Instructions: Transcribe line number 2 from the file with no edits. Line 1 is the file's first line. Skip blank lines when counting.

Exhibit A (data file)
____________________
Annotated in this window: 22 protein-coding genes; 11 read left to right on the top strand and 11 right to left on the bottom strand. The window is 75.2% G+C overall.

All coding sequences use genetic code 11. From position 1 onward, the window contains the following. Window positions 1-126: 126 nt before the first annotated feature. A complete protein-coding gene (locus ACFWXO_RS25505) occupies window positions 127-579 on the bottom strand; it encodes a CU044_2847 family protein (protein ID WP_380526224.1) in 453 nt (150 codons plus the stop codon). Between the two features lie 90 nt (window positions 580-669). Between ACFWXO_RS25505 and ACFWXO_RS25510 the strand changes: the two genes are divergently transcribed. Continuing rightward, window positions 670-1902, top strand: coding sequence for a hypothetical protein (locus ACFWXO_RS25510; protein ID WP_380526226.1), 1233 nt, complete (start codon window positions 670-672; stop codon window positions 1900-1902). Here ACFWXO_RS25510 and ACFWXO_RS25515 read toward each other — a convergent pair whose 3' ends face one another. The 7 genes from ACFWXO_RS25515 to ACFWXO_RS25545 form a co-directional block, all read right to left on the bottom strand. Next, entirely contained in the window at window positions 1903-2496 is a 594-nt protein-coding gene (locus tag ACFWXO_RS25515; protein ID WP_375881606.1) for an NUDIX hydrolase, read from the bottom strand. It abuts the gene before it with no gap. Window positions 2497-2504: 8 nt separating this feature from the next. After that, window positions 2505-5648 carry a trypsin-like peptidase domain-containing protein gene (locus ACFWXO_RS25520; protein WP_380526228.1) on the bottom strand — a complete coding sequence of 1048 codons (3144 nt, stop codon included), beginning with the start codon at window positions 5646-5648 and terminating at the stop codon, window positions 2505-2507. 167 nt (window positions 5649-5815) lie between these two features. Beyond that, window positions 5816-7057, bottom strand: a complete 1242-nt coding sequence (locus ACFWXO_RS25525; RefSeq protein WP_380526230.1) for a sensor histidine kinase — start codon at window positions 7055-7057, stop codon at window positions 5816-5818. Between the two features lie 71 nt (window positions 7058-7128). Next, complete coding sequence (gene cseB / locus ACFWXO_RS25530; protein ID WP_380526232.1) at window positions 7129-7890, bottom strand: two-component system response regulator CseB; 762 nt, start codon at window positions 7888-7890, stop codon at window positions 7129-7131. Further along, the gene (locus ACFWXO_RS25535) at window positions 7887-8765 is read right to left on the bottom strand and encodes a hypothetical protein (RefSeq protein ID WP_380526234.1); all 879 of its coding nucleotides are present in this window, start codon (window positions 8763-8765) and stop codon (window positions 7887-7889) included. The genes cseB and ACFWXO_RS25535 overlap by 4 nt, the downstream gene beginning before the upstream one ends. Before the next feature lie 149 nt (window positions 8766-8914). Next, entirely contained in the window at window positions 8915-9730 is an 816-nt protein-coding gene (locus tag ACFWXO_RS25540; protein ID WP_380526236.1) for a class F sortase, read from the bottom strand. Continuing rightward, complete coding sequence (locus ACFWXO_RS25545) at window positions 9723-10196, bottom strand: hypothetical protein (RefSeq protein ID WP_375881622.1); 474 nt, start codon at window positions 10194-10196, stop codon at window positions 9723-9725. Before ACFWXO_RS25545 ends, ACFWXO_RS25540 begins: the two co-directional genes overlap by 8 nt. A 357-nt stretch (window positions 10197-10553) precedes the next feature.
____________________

All coding sequences use genetic code 11. From position 1 onward, the window contains the following. Window positions 1-126: 126 nt before the first annotated feature. A complete protein-coding gene (locus ACFWXO_RS25505) occupies window positions 127-579 on the bottom strand; it encodes a CU044_2847 family protein (protein ID WP_380526224.1) in 453 nt (150 codons plus the stop codon). Between the two features lie 90 nt (window positions 580-669). Between ACFWXO_RS25505 and ACFWXO_RS25510 the strand changes: the two genes are divergently transcribed. Continuing rightward, window positions 670-1902, top strand: coding sequence for a hypothetical protein (locus ACFWXO_RS25510; protein ID WP_380526226.1), 1233 nt, complete (start codon window positions 670-672; stop codon window positions 1900-1902). Here ACFWXO_RS25510 and ACFWXO_RS25515 read toward each other — a convergent pair whose 3' ends face one another. The 7 genes from ACFWXO_RS25515 to ACFWXO_RS25545 form a co-directional block, all read right to left on the bottom strand. Next, entirely contained in the window at window positions 1903-2496 is a 594-nt protein-coding gene (locus tag ACFWXO_RS25515; protein ID WP_375881606.1) for an NUDIX hydrolase, read from the bottom strand. It abuts the gene before it with no gap. Window positions 2497-2504: 8 nt separating this feature from the next. After that, window positions 2505-5648 carry a trypsin-like peptidase domain-containing protein gene (locus ACFWXO_RS25520; protein WP_380526228.1) on the bottom strand — a complete coding sequence of 1048 codons (3144 nt, stop codon included), beginning with the start codon at window positions 5646-5648 and terminating at the stop codon, window positions 2505-2507. 167 nt (window positions 5649-5815) lie between these two features. Beyond that, window positions 5816-7057, bottom strand: a complete 1242-nt coding sequence (locus ACFWXO_RS25525; RefSeq protein WP_380526230.1) for a sensor histidine kinase — start codon at window positions 7055-7057, stop codon at window positions 5816-5818. Between the two features lie 71 nt (window positions 7058-7128). Next, complete coding sequence (gene cseB / locus ACFWXO_RS25530; protein ID WP_380526232.1) at window positions 7129-7890, bottom strand: two-component system response regulator CseB; 762 nt, start codon at window positions 7888-7890, stop codon at window positions 7129-7131. Further along, the gene (locus ACFWXO_RS25535) at window positions 7887-8765 is read right to left on the bottom strand and encodes a hypothetical protein (RefSeq protein ID WP_380526234.1); all 879 of its coding nucleotides are present in this window, start codon (window positions 8763-8765) and stop codon (window positions 7887-7889) included. The genes cseB and ACFWXO_RS25535 overlap by 4 nt, the downstream gene beginning before the upstream one ends. Before the next feature lie 149 nt (window positions 8766-8914). Next, entirely contained in the window at window positions 8915-9730 is an 816-nt protein-coding gene (locus tag ACFWXO_RS25540; protein ID WP_380526236.1) for a class F sortase, read from the bottom strand. Continuing rightward, complete coding sequence (locus ACFWXO_RS25545) at window positions 9723-10196, bottom strand: hypothetical protein (RefSeq protein ID WP_375881622.1); 474 nt, start codon at window positions 10194-10196, stop codon at window positions 9723-9725. Before ACFWXO_RS25545 ends, ACFWXO_RS25540 begins: the two co-directional genes overlap by 8 nt. A 357-nt stretch (window positions 10197-10553) precedes the next feature.